Scouts-L Mail Archive for April of 1999: Subject: Pheasants Pheasants
Subject: Pheasants Pheasants
NORMAN M COHN
Wed, 7 Apr 1999 23:11:29 EDT
On Wed, 7 Apr 1999 09:26:30 EDT From "Gary A. Musselman"
>I, too, see a need for Scouts (and a lot of other people) to understand
>once-upon-a-time people didn't go to the supermarket for everything they
> One-upon-a-time, things were mcuh more hands-on and needs were more
>difficult to satisfy. Instant gratification was not nearly as
>People also should bridge the mental gap they have between "Oh, you
>shoot Bambi" or "Look how cute 'Bossy' is" and chomping on a roast at
.dinner table. People feel their hands are clean as long as what they
>packaged in styrofoam and clear wrap. Clearly, chopping heads off and
>plucking feathers (both of which I have done many times) bridges that
>On the other hand, times do change. Some of the good old days weren't
>all that good and returning is a concept that needs study. Are your
>ready for the blood and the action? What will the effect be - in
>seeing how folks did in the olden days - on the boys? When I first
>chicken, it was after growing up seeing it done. Don't know how I would
>felt if I had been thrust into not one, but several. Maybe, for your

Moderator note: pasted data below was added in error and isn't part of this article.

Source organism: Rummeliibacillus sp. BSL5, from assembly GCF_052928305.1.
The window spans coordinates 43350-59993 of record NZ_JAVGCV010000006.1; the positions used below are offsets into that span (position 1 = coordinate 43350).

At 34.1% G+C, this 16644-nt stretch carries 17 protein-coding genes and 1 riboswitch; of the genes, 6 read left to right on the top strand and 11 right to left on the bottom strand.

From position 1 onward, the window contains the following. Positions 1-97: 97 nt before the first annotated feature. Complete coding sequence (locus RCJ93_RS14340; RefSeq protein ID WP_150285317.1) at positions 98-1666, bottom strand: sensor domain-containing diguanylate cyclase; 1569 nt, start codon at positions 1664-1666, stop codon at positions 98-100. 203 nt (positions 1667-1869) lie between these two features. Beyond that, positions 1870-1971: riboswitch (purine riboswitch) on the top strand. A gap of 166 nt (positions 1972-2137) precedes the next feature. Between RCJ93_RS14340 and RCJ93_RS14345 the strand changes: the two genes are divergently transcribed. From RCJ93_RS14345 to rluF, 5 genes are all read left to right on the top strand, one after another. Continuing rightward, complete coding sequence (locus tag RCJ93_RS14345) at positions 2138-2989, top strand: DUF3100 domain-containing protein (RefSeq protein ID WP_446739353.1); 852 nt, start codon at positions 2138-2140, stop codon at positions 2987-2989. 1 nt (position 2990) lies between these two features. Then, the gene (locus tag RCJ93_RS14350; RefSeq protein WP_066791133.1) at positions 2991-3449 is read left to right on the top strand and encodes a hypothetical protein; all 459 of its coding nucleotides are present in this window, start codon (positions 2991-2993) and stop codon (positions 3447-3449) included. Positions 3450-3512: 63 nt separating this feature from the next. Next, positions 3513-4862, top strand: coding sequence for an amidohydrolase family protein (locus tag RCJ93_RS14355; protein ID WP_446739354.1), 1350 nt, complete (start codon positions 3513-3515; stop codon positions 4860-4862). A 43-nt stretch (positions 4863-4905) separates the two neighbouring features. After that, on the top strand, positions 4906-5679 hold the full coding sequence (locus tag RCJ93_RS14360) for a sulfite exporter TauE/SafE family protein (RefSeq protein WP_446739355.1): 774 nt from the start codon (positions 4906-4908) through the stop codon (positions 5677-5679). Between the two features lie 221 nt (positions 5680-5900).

>purposes, one would suffice....
**********NMC Seems to me that you started on the right path and
then drifted into, "Bossy went away".
Are we still teaching what to do if one is "lost" for an extended period?
If we need to build a shelter, we're going to have to "snare" food beyond
the greenery. If we snare it, we'll have to render it to a "cooking"
condition. That means dead, (hopefully) bled and into a "cooking"
facility (a fire). We invariably teach all but the transfer from alive to
I was a City boy who spent his summers in the country, usually finding a
Farm to be an unpaid hand. Today, I can remember having Louis Quesada, a
Chicken farmer with some 50,000 chickens (a small farm), give me two
chickens to take home for helping him out. I received the birds on the
day I went with a load to the Slaughterer. When Mom put this gorgeous,
golden brown bird in front of the family that night, all I could smell
was the blood from the draining barrels. I swore off Chicken till mom
cooked Chicken, again.
Yes, after that incident I ate what went on the table, even the cow I
raised and took to slaughter and watched that ritual, with no more than a
wince and a Thank you for what You allow us to receive. Don't make this
very necessary part of LIFE become something that our savage" ancestors
did. Somehow the witnessing under intelligent supervision, makes Life
I would like to have that Super Market Franchise in the Wilderness.
Scouts don't mind paying.
>This probably raised more questions than it answered. Good luck.
Norman & June COHN "email@example.com"